If you are looking for a home, please take advantage of our free MLS access via the IDX links available at our agent’s pages here.
As you do, please take a minute to understand the importance of having a buyer’s agent representing your interests and how it is possible to ensure that your buyer’s agent is paid by the listing agent, not you.
Many buyers assume that by not hiring a buyers’ agent they will save money and help the transaction run smoothly because there is only one agent involved (the listing agent) instead of two. Many times, the opposite is true. The transaction may indeed move more quickly; but that is saying nothing about saving you money or ensuring that the sale is arranged in a manner that benefits and protects you the buyer.
Somebody on your side
While it is possible for the listing agent to represent both the seller and the buyer, it generally does not produce the best scenario for the buyer. Many times in this situation, the buyer is assuming that the listing agent is working for them, when, in fact, the listing agent already has a contract with and a fiduciary responsibility to the seller!
The buyer is obtaining recommendations and making significant real estate decisions from the real estate professional that is representing someone with largely opposing interests, the seller. The direct contact to the listing agent creates a potential conflict of interest for the listing agent that they may not explain in detail because of their fiduciary responsibility to the seller.
Are you really saving money?
All commission structures are negotiable, and every transaction is unique in how commissions are determined.
That being said, consider a transaction where the seller negotiates and pays the listing agent’s brokerage a commission. In this example, also consider that generally the listing agent secures the sellers’ approval (in the listing contract) to pay a portion of this commission to a buyers’ agent or sub-agent brokerage for assistance in facilitating the sale. The listing agent’s brokerage keeps a portion of the commission and pays a portion to the buyers’ agent’s brokerage. Regardless of any possible total or split commission amounts, the seller is essentially paying the buyers’ agent their commission… not you the buyer!
Also, if the buyer purchases the home without buyer representation, the listing agent will, in most cases, receive the entire unsplit commission (both halves from our example above). The savings that were expected by not hiring a buyers’ agent will likely not materialize because the total commission is paid either way. The seller has already agreed to give a certain negotiated commission to the listing agent regardless of whether or not the buyer has representation.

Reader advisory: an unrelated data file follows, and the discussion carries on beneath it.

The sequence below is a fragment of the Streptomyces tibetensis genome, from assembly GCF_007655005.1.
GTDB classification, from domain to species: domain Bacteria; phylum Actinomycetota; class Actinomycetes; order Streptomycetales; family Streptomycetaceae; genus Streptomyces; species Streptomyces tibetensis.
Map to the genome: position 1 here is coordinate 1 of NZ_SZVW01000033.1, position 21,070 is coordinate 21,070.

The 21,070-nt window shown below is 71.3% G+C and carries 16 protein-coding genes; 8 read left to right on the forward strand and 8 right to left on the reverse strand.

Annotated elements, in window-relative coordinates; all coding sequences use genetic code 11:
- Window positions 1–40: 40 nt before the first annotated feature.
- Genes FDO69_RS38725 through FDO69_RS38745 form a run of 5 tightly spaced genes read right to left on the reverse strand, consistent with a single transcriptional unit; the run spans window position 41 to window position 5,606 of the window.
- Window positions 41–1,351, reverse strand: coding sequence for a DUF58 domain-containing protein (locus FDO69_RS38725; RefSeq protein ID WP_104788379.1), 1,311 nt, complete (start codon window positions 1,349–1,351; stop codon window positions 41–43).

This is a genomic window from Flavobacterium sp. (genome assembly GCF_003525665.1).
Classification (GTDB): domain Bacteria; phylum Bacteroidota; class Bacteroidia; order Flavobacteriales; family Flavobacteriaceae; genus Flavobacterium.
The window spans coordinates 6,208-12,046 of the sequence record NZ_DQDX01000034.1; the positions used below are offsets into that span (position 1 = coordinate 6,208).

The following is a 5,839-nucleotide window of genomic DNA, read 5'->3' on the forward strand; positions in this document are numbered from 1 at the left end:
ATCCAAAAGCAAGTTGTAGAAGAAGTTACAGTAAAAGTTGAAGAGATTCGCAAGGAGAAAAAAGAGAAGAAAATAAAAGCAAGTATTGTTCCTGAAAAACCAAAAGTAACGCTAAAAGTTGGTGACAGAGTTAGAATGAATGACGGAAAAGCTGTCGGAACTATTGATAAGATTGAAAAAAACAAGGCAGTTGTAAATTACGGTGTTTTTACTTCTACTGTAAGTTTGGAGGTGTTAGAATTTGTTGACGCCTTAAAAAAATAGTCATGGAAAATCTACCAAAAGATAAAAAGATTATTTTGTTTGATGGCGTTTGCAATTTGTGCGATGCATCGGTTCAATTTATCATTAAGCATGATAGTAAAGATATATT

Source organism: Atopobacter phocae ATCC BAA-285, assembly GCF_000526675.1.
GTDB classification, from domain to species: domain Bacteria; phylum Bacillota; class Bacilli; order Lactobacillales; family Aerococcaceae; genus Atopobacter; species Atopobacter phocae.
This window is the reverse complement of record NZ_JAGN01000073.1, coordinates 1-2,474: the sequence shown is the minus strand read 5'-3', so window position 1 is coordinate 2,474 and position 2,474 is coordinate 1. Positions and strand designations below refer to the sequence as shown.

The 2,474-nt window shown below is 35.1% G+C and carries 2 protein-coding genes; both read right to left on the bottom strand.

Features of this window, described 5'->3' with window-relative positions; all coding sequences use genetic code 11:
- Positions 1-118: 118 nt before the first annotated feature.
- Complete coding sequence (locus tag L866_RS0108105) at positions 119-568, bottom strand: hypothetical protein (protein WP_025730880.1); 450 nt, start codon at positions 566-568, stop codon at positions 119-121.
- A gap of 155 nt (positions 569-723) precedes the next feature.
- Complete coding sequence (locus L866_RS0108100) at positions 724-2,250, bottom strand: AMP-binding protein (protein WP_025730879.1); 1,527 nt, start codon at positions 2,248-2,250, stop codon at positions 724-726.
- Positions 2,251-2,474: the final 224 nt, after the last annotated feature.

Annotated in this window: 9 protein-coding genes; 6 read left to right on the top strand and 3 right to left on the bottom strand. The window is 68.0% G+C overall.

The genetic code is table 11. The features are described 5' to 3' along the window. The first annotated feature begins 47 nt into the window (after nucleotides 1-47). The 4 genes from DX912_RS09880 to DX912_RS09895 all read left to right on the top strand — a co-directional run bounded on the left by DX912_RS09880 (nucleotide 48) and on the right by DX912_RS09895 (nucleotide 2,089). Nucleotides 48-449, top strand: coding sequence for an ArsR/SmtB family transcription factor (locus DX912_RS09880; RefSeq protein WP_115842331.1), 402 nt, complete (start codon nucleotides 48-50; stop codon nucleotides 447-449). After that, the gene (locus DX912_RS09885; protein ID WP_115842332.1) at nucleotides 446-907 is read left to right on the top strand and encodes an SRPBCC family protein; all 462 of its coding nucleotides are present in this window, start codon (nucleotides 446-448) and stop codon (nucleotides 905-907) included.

Buyers, as you view listings via the MLS system please keep in mind, it may not be in your best interest to contact the listing agent directly. Rather, contact the real estate professional that you trust the most to represent you as a Buyer.
When you are preparing to move, there are many details to occupy your attention outside of the process of selling your home.
You should enlist the service of an agent with whom you are most comfortable, and that can make the process less of a burden in your time of a transition.
When considering potential candidates to list your home, consider these questions:
1. Does this agent make me feel comfortable in making decisions, or do they make me feel pressured or anxious?
You will have many more decisions to make after selecting an agent; why not work with someone who is able to decrease the pressure of making decisions rather than increase it?
2. Does this agent display a high level of attention to detail? Do they seem to know the documents and contracts well or do they just fly through them without explaining anything? Would this agent provide an advantage or disadvantage in contract negotiations?
There is much at stake in the details of the transaction. Select an agent who will keep track of the dates, signatures, contingencies, communications, etc. so that you can focus on your new home.
3. Does this agent take superior photographs to market your home in the best possible light?
In this day and age, an agent’s first job when marketing your home is to take many, great pictures, and to get those pictures all over the internet. Ask to see some examples of the agent’s current listings and evaluate if their pictures are compelling and if their listings are easy to locate on the internet.
4. How much is this brokerage going to charge me? Are they going to charge any extra fees on top of their commission?
William Penn never charges any extra fees above the commission, and if you are being quoted commissions percentages of 6%, 6.5% or 7% plus fees, please review speak with an agent here and see how much you can save.